ARCH1023 Introduction to Modern Architecture and Design (3 credit hours; BoK: HP, HU)
001 309944 Online (TBA)
This on-line course is a survey course designed for students who are not majoring in architecture, to provide an introduction to the fundamental issues, personalities, and buildings that were involved in the history of the evolution of European and American modern architecture and design. It is intended to enhance a student's understanding and appreciation of the art of architecture and the issues that impact upon its production. The course will briefly introduce students to the major architectural movements that preceded the Modern Movement and establish a reference and context from which Modernism emerged.
ARCH3004 Arch Studio I (for Arch Eng. Majors in CEAS) (4 credit hours)
001 309881 MW 1:25-5:35 pm
This foundation design studio introduces organizational logics and tectonic systems as a starting point for developing a vocabulary of architectural form. The tectonic is derived from construction to include material, structural, and, technical principles and logistics of organization. Modest design projects will incorporate site development, spatial sequence/choreography, the human body in space, the role of proportion, measure and rhythm, and the definition of boundary as a source of spatial character. Sectional strategies, the spatial threshold, and sequential space are primary topics, for exploration. A tectonic language of frame and panel, structure and skin, is developed. Passive environmental strategies are introduced. Products of study include the development of well-crafted, exhibition-quality artifacts.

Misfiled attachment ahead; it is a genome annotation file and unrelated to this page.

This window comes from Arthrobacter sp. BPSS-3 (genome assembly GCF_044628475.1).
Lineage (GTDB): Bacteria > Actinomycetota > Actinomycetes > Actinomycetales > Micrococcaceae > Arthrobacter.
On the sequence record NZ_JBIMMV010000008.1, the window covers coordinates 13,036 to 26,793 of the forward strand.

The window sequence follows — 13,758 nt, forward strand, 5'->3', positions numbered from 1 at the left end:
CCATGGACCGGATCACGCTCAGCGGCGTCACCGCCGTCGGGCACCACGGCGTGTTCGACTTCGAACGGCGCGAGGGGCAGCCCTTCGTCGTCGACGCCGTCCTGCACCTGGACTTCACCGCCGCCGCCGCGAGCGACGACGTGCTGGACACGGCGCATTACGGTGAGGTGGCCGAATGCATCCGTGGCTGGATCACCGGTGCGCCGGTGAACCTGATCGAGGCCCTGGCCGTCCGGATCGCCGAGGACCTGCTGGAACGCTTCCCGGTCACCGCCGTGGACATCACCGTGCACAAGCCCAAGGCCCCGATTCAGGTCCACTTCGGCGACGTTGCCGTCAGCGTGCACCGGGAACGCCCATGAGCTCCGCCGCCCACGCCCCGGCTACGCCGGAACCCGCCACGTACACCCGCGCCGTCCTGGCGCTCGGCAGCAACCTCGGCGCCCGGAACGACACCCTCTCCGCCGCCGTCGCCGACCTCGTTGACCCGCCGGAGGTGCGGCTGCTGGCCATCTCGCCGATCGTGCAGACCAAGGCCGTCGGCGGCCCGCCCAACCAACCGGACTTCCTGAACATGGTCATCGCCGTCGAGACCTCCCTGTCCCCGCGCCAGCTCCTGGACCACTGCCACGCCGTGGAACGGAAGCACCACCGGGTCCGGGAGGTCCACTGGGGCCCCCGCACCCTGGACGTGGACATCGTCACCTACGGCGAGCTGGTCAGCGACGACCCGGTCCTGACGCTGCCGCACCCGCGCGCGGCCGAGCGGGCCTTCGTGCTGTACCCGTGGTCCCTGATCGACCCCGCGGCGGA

ARCH6025 Intro to Historic Preservation (3 credit hours)
001 300181 TR 11 am-12:20 pm
This introductory lecture course considers the preservation of artifacts of the past, with particular focus on the built environment. The course begins with an examination of why we as a culture need these artifacts, followed by a survey the history of historic preservation in the West. The practice of contemporary historic preservation is reviewed with an emphasis on career opportunities in the field. Finally, interpretations of historic artifacts, from museum restorations to adaptive re-use projects, are explored, including consideration of the political and social framework in which their preservation is accomplished, as well as for the meaning these sites might have for future generations.
ARTH1001 History of Art I (3 credit hours; BoK: FA, HP)
001 300475 MWF 1:25-2:20 pm
001 301449 TR 9:30-10:50 am